Huddle Up with Gus
Huddle Up with Gus

Episode · 2 years ago

Mark Kram Jr.

ABOUT THIS EPISODE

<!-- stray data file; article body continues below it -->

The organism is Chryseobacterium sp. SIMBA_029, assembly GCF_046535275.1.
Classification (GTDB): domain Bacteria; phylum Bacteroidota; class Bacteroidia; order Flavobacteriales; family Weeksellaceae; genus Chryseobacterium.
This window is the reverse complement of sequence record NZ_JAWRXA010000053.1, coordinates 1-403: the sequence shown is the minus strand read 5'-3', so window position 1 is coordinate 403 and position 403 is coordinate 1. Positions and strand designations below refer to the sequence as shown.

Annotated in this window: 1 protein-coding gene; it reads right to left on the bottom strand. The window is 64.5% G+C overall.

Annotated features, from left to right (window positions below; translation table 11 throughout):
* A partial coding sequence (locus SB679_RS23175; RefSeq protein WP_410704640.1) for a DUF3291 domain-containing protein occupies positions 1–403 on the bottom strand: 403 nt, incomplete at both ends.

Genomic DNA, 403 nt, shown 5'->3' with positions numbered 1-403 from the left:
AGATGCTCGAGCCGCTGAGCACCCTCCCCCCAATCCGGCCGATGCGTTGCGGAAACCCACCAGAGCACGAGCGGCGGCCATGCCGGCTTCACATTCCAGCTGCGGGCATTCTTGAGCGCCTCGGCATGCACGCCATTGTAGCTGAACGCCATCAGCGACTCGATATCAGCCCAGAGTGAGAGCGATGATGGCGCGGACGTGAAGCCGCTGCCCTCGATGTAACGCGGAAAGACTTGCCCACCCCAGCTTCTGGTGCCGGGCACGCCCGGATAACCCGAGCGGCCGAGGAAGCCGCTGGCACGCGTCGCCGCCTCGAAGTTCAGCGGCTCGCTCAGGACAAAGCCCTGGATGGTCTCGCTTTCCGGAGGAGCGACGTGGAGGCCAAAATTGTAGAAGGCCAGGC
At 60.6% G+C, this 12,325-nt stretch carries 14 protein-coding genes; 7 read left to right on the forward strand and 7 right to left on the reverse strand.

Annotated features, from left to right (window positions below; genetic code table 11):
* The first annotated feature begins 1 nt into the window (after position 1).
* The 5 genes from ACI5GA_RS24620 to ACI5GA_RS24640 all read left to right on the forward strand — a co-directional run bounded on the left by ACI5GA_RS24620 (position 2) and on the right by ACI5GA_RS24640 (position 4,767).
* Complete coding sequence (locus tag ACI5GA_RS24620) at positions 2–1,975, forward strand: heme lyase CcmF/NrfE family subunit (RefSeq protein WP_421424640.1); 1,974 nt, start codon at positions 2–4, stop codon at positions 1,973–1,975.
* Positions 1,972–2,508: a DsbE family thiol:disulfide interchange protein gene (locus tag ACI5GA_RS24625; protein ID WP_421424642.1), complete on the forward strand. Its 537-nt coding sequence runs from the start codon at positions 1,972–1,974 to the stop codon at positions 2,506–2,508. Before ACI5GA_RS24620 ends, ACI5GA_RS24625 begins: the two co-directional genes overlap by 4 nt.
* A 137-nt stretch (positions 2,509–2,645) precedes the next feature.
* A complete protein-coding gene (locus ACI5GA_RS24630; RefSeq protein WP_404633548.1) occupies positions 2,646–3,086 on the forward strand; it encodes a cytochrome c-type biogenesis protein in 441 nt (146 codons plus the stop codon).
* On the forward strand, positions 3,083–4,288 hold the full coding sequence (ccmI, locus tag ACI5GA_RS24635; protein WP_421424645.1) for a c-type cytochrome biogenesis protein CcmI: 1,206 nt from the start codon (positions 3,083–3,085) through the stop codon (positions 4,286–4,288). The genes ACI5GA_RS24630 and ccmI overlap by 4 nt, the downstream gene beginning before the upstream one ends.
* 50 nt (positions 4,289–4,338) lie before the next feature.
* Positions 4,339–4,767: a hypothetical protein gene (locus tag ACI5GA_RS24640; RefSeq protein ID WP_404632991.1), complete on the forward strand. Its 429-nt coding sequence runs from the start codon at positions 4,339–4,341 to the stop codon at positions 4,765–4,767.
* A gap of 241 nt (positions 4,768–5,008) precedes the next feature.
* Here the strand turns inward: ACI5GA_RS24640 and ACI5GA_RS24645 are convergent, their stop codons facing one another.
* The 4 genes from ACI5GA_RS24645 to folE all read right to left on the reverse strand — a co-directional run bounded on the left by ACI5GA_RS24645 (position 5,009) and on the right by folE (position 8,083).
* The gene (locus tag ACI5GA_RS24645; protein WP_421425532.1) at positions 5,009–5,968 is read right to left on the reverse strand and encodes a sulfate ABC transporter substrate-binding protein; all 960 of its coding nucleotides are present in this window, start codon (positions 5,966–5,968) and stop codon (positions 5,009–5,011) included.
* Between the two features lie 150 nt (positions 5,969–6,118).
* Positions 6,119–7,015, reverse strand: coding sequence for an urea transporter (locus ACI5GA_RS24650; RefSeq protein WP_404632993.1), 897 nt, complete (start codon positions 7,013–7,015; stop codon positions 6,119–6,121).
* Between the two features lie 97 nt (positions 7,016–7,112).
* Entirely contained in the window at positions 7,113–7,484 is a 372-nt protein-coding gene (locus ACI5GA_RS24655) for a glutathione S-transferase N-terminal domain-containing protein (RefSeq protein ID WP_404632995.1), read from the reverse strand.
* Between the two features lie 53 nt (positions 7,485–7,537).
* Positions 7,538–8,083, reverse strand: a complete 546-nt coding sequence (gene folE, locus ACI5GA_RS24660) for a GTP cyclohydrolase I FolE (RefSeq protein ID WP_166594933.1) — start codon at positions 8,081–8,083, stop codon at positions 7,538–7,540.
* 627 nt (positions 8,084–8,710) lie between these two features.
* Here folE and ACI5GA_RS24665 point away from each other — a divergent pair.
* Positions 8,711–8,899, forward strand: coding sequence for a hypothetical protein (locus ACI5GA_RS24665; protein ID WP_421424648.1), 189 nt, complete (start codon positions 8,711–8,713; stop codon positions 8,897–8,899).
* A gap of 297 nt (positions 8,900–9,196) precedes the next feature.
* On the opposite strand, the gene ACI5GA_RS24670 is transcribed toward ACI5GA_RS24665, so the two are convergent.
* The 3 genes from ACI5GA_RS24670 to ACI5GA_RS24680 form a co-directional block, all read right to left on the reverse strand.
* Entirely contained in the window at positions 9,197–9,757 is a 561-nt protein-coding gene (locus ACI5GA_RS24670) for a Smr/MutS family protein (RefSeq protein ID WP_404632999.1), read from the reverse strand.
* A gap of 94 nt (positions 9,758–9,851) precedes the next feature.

Mark Kram Jr., son of acclaimed sports writer, Mark Kram, joins the Huddle to discuss his new book "Smokin' Joe: The Life of Joe Frazier" as well as his journey through the world of sports journalism. See omnystudio.com/listener for privacy information.